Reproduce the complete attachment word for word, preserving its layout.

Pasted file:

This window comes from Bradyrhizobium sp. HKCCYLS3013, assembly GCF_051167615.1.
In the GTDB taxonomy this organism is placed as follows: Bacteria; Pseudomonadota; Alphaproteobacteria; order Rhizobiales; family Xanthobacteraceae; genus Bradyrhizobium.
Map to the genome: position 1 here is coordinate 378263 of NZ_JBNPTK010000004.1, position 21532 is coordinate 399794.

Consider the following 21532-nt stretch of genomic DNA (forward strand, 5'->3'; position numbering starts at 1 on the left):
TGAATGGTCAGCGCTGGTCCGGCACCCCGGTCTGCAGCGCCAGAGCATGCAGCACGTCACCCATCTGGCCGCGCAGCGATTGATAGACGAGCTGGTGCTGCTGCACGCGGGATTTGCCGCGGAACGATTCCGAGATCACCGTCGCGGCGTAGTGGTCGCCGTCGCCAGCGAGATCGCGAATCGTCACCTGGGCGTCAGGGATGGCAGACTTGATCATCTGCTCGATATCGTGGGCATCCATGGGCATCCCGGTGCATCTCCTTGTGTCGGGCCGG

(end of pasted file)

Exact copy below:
This window comes from Bradyrhizobium sp. HKCCYLS3013, assembly GCF_051167615.1.
In the GTDB taxonomy this organism is placed as follows: Bacteria; Pseudomonadota; Alphaproteobacteria; order Rhizobiales; family Xanthobacteraceae; genus Bradyrhizobium.
Map to the genome: position 1 here is coordinate 378263 of NZ_JBNPTK010000004.1, position 21532 is coordinate 399794.

Consider the following 21532-nt stretch of genomic DNA (forward strand, 5'->3'; position numbering starts at 1 on the left):
TGAATGGTCAGCGCTGGTCCGGCACCCCGGTCTGCAGCGCCAGAGCATGCAGCACGTCACCCATCTGGCCGCGCAGCGATTGATAGACGAGCTGGTGCTGCTGCACGCGGGATTTGCCGCGGAACGATTCCGAGATCACCGTCGCGGCGTAGTGGTCGCCGTCGCCAGCGAGATCGCGAATCGTCACCTGGGCGTCAGGGATGGCAGACTTGATCATCTGCTCGATATCGTGGGCATCCATGGGCATCCCGGTGCATCTCCTTGTGTCGGGCCGG